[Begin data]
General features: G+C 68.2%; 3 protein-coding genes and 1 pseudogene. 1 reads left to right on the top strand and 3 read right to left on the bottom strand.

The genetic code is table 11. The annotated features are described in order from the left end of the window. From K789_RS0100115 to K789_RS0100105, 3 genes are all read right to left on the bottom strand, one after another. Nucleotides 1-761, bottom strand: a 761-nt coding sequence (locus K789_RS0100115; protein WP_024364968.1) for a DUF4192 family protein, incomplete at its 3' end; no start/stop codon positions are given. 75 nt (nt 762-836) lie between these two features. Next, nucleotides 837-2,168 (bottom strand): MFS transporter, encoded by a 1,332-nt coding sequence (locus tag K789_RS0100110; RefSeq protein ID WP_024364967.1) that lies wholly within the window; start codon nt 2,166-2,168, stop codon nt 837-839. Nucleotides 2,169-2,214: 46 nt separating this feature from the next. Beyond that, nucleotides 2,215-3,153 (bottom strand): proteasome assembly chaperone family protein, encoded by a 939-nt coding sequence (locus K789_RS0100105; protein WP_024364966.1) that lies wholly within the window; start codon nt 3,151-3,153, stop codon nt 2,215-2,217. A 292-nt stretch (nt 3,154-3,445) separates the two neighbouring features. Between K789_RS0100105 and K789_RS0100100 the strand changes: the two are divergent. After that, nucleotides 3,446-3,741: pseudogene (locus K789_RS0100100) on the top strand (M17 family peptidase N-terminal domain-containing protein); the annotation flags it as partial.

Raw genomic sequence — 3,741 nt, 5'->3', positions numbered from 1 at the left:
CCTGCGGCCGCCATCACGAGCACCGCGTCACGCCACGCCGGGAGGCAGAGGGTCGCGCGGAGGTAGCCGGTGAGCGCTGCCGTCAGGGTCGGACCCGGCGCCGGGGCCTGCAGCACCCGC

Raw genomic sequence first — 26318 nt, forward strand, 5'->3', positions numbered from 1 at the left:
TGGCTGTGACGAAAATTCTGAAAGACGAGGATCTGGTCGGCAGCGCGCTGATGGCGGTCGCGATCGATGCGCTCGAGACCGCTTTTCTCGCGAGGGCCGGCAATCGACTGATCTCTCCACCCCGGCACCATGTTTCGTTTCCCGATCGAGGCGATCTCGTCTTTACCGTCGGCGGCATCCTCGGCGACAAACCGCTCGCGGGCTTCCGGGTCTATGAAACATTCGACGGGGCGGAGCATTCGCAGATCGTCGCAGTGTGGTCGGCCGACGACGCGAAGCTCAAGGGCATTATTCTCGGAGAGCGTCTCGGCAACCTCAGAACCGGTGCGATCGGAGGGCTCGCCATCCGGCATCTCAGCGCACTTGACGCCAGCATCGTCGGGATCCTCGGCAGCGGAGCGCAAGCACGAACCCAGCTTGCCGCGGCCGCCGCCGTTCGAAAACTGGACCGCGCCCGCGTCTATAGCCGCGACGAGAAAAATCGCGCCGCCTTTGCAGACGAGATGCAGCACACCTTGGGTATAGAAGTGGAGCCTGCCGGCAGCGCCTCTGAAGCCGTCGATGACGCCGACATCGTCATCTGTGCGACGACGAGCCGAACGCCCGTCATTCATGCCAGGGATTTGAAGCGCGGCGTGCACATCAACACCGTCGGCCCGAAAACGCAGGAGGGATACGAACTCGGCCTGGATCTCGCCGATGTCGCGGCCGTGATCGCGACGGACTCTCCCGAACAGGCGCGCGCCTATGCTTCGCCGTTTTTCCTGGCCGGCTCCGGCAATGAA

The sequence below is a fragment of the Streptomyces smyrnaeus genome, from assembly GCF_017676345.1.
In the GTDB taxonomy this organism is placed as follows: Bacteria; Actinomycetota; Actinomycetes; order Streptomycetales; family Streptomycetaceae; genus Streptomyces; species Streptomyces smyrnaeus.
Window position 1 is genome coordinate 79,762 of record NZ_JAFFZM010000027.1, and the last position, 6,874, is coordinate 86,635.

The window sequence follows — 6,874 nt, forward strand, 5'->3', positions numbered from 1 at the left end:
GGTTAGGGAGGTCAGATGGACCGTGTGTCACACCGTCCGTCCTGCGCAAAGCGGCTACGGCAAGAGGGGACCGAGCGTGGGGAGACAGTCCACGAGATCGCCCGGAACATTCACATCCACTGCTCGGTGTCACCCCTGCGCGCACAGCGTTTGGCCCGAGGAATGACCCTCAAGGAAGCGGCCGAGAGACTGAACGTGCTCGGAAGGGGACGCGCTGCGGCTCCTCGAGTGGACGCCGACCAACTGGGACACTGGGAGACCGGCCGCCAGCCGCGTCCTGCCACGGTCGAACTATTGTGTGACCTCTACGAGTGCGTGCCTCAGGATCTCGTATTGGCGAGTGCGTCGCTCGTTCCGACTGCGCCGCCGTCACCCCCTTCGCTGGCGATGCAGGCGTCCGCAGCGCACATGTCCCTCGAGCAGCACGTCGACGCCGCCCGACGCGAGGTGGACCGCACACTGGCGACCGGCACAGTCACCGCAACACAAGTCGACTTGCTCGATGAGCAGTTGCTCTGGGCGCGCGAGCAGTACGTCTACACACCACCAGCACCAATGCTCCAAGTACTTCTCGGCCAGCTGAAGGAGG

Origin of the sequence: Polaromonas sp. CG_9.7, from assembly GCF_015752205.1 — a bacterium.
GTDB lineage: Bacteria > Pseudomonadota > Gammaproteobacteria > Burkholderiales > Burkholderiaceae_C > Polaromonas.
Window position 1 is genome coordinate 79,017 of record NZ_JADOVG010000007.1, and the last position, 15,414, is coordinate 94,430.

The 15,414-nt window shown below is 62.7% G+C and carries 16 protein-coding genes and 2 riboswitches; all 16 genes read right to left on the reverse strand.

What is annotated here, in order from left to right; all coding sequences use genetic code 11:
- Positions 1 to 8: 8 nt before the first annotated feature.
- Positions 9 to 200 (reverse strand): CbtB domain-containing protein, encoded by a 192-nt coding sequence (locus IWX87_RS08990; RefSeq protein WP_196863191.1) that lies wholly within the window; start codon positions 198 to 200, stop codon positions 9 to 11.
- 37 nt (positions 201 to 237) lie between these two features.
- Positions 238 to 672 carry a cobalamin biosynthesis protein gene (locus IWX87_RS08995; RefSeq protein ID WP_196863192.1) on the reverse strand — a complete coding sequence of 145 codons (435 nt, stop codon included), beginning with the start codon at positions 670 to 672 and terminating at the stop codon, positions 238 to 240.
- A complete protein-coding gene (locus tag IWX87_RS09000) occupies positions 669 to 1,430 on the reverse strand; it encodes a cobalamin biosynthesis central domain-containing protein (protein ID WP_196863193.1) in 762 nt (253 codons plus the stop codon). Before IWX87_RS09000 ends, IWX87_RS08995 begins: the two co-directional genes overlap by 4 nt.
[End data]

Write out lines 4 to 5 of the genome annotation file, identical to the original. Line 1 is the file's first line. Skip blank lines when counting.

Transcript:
CCTGCGGCCGCCATCACGAGCACCGCGTCACGCCACGCCGGGAGGCAGAGGGTCGCGCGGAGGTAGCCGGTGAGCGCTGCCGTCAGGGTCGGACCCGGCGCCGGGGCCTGCAGCACCCGC

Raw genomic sequence first — 26318 nt, forward strand, 5'->3', positions numbered from 1 at the left: